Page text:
The foregoing presupposes that everyone can:
· learn the specific languages of goods;
· develop ideas about them;
· communicate and interpret the meanings of the goods;
· understand the goods in reference the contexts.
In this way, multiliteracies conveys a conception of the good as a “complex text” which calls for advanced skills to make the different contexts, situations, purposes, methods, processes and combined techniques readable, which are typical of those literacies that combine writing and reading other technical and transversal skills. According to Cope and Kalantzis (2000), the increase in multiliteracies is mainly connected to diversity and multiculturalism, which make sub-cultural differences more significant than products that go beyond traditional printed texts, that is, to all forms of message from the media mass, video games, computers, music channels etc. Therefore, if we stopped to think of cultural heritage as a real media (Davallon, 1992) we could reaffirm that it is one of the tools that different cultures have to enter into intimate relationships and give voice to their own community. But as locals, cultural goods, as languages and texts, are also markers of groups and subcultural differences which can become transnational entities inducing a constant crossing of borders; and from a marketing niche to become an essential glue for the full participation of citizens in social life. This emphasizes the need for their adequate reading, which can make it an effective starting point for the evolution of multiple literacies that allow children, teenagers, adults, but also educators and learners to have appropriate conceptual systems for “read” reality. And so the cultural multitude, of which the heritages are the mirror, requires a reconsideration of the identity of the fruition which passes through the act of recognition of the latter as a “situated practice”, which is carried out by means of experience, of decoding and understanding of the different cultural codes and their writings, which are offered to subjects from time to time, and not as a transcendental capacity, a “state of grace”, attributable to a maturational approach that regulates growth and development. This approach resonates principles such as quality, democracy and active citizenship which, encapsulating themselves in a succession of experiences, call for qualitatively appreciable interventions capable of producing appropriate cognitive and affective development that gives rise to a deep and effective learning based on critical investigation and on the co-construction of knowledge.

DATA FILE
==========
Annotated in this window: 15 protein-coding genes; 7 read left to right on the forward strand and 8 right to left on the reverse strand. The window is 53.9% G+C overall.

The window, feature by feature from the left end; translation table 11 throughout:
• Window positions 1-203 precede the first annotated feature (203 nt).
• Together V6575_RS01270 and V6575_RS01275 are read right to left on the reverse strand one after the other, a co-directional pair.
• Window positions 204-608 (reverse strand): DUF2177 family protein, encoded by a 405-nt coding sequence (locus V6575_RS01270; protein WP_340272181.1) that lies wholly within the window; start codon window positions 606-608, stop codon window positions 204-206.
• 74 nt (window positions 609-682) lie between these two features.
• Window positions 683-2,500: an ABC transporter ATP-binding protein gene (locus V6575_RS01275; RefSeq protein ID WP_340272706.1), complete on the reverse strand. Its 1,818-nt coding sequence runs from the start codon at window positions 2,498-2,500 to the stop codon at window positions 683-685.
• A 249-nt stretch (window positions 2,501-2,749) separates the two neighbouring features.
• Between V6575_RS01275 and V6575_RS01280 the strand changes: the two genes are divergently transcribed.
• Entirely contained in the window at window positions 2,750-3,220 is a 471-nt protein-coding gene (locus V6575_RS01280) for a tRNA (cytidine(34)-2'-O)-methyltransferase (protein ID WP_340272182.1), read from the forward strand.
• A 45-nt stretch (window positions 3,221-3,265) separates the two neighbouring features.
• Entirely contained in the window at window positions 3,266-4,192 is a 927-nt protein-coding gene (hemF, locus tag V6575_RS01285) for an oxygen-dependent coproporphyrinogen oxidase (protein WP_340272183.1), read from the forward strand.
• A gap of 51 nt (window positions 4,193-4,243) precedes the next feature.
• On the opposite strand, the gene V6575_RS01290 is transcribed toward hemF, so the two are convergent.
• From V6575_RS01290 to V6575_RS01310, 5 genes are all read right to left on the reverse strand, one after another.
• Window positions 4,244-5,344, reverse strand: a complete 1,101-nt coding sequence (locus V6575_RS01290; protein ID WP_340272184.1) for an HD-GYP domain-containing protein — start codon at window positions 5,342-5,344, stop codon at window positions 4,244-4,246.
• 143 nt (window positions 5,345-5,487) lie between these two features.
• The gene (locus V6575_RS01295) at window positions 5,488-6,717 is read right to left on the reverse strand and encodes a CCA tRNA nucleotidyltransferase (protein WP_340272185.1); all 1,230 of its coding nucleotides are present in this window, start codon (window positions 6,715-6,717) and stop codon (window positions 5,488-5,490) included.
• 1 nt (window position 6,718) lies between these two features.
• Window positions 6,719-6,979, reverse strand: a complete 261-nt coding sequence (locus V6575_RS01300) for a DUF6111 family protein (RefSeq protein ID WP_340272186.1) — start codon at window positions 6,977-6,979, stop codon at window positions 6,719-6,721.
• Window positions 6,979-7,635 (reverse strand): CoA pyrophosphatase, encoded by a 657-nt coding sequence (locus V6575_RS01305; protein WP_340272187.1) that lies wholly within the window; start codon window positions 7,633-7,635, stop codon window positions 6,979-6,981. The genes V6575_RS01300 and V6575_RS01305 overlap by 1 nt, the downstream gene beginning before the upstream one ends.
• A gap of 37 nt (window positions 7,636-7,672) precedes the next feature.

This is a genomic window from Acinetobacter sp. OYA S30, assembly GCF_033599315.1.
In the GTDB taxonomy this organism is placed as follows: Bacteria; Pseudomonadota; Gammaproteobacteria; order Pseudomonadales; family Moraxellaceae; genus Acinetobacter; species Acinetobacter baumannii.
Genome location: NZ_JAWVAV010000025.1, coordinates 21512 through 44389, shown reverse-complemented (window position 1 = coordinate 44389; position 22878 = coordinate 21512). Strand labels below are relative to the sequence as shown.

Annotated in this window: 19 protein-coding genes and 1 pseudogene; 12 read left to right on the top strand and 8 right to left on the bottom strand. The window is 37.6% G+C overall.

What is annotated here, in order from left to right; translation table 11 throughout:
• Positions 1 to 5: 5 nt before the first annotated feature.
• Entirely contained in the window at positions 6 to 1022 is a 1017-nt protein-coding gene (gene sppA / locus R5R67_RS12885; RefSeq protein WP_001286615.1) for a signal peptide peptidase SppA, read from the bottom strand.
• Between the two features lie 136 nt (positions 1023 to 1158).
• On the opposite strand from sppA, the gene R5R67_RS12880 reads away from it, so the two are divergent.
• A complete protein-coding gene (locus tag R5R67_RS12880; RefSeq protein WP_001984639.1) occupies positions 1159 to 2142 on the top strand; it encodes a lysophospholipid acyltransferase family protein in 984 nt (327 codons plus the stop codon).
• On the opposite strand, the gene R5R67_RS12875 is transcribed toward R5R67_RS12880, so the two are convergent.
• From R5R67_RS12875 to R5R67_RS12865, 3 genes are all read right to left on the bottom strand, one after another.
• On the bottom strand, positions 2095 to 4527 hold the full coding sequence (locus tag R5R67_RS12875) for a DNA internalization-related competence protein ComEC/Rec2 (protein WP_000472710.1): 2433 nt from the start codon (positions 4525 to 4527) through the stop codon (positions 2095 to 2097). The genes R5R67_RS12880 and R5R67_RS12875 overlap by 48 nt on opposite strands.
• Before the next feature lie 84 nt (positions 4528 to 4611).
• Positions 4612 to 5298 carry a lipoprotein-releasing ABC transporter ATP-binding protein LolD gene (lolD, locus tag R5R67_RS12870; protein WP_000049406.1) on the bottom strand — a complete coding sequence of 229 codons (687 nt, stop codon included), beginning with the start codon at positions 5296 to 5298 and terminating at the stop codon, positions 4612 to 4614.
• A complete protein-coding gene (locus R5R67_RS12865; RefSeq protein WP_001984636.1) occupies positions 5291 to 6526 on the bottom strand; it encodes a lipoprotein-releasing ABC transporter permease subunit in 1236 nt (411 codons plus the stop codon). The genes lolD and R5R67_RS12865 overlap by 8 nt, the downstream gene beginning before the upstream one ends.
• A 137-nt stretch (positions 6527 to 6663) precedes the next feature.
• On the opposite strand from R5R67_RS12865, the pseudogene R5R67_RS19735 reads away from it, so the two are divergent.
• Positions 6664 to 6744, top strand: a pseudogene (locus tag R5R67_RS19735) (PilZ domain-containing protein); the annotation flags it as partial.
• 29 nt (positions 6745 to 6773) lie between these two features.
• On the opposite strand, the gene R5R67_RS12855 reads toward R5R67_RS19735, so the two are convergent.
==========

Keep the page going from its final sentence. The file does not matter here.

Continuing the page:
If, therefore, the question on literacy has frequently taken on simplistic tones (Doecke, Howie, & Sawyer, 2006), particularly centered on the scarce efficacy of literacy processes (Alloway & Gilbert, 1997) at school and in the intertwined context of the current educational debate conducted internationally in many countries especially in the English-speaking area (Love & Hamston, 2003), considerations such as that, for example, that young people build their “alphabetic identity” both at home and at school and that therefore the experiences made in both contexts should integrate to give more satisfactory results in terms of strengthening cultural profiles in order to make their poor performance higher given the complexity of the factors involved, they must be interpreted with caution even if you look at them with great interest. Suffice it to recall that the results of the survey envisaged by the International Student Assessment Program (PISA), in all OECD countries, show how socio-economic and cultural variables still remain highly significant for achieving high student test results (OECD, 2019).
If it is true that literacy has changed, it is equally true that many traditional notions still persist as linear, textual and formal and with these also those on the evaluation of results. On a scientific level, there has been the recognition of the urgency to broaden its meaning within a “globalized knowledge” which also presupposes the ability to use the languages and images of the rich and varied world of heritage that implies peculiar systems different semiotics and forms of reading, writing, listening, speaking, seeing, representing and thinking critically ideas. This redefinition imposes special practices related to acquisition processes and multimodal ways of engaging critically in knowledge, attributing a specific role to complementary communication devices. But the changeability of literacy continues to pose above all the problem of the gap between curricular needs and challenges to which individuals in our society are called today. In this sense, unfortunately, the educational discourses on heritage remain mainly anchored to a concept of literacy “monocultural”, whose competence is conceived as a format of the knowledge that does not emphasize the critical aspects of the acquisition processes, self-regulated active learning, deep understanding, which, on the contrary, are often traced back to generic ways of understanding that do not take enough account of individuals’ mastery and previous experiences.
This aspect is connected to the issues raised by several parties (Bransford, Brown, & Cocking, 2000) regarding the indispensable conditions to carry out learning (Cummins et al., 2005), which mainly connect to three elements:
· the meanings of critical literacy;
· languages (that is, an understanding not only of linguistic, visual codes, etc., but also of their critical awareness, as forms of capital that intersect with the power and social functions aimed at including or excluding different individuals from specific cultural goals);